Compound Family Found for Parkinson’s Disease Therapy
Scientist have developed a small molecule drug candidate that selectively inhibits a rare class of calcium channel that's implicated in the pathogenesis of Parkinson’s disease. They claim the compound could provide the basis for a completely new approach to treating Parkinson’s disease that blocks disease progression, rather than just alleviating its symptoms.
The L-type channel in dopaminergic neurons has a CaV1.3 pore-forming subunit, and previous attempts have failed to identify compounds that block this channel but not the more common L-type channel with a CaV1.2 pore-forming subunit. A team at Northwestern University, Evanston, now reports on the results of screening studies that identified compounds based on a pyrimidine-2,4,6-trione (PYT) scaffold that selectively block the CaV1.3 subunit calcium channels, and importantly display favorable pharmacological and absorption, distribution, metabolism, and excretion (ADME) properties, as well as low toxicity, brain penetration, and oral bioavailability.
Interestingly, the investigators’ initial screens of commercial libraries containing nearly 60,000 compounds failed to identify even one selective inhibitor of the CaV1.3 calcium channel. Rather, their initial hits resulted from screening a library of a few hundred compounds developed in the laboratory of team leader Richard B. Silverman, Ph.D. And while the compounds identified through this screen weren’t ideal in terms of potency and specificity, subsequent refinements to the basic PYT structure resulted in a compound, 1-(3-chlorophenethyl)-3-cyclopentylpyrimidine-2,4,6-(1H,3H,5H)-trione, that was a far more potent and selective antagonist of the CaV1.3 channel.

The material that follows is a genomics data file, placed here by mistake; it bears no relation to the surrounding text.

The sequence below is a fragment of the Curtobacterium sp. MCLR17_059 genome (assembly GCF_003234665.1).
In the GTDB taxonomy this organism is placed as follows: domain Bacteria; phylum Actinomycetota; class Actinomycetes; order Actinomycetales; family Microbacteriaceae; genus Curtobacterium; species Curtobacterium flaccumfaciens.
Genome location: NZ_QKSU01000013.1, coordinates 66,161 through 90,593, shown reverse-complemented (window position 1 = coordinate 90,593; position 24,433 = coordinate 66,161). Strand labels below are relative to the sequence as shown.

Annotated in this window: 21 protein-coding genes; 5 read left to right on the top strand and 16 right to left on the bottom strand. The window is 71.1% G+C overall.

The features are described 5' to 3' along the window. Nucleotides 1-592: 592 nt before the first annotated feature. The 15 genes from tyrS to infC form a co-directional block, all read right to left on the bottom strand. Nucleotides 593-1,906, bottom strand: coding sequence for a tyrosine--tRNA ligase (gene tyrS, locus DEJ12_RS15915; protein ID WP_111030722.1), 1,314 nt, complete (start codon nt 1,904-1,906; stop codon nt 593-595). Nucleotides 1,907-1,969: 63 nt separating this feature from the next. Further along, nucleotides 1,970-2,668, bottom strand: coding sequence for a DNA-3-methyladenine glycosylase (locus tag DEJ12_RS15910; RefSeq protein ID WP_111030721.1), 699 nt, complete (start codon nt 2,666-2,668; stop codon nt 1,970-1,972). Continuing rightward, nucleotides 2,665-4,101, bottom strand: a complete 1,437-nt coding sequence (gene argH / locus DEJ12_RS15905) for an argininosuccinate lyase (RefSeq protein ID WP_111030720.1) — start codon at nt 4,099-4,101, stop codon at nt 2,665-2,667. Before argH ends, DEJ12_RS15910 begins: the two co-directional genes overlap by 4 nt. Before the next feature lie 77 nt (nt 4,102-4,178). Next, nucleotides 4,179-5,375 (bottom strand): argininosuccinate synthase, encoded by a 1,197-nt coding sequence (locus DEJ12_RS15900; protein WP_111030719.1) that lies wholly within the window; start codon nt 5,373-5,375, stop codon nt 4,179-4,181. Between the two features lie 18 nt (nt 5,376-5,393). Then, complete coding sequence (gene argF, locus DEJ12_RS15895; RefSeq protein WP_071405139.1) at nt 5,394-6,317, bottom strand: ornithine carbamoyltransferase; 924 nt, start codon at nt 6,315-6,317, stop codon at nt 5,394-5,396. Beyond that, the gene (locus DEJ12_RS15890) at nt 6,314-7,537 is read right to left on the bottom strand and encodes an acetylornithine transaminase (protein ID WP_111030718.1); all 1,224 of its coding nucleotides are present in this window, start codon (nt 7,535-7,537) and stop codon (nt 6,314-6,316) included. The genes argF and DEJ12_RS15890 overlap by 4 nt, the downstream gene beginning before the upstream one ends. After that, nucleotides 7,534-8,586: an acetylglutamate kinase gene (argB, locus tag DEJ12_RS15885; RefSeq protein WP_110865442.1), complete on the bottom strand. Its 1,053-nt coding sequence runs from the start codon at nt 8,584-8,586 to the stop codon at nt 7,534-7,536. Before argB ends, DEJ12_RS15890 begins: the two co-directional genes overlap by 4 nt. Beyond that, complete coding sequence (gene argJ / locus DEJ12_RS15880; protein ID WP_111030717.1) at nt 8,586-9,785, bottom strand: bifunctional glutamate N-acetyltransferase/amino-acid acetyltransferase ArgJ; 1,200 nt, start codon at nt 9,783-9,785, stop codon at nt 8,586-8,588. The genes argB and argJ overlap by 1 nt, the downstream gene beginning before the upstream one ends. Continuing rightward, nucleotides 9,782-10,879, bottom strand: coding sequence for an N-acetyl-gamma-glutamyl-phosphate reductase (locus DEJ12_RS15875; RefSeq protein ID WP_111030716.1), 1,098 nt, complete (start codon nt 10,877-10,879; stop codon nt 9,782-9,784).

Dr. Silverman, who originally discovered the compound that is now marketed as the neuropathic pain drug Lyrica (pregabalin), says the PYT molecule could offer a completely new mechanistic approach to stopping Parkinson’s disease in its tracks, rather than just treating the symptoms. “These are the first compounds to selectively target this channel,” states coresearcher D. James Surmeier, at Northwestern University Feinberg School of Medicine. “By shutting down the channel, we should be slow the progression of the disease or significantly reduce the risk that anyone would get Parkinson’s disease if they take this drug early enough."
Drs. Silverman, Surmeier et al describe their work in Nature Communications, in a paper titled "CaV1.3-selective L-type calcium channel antagonists as potential new therapeutics for Parkinson’s disease.”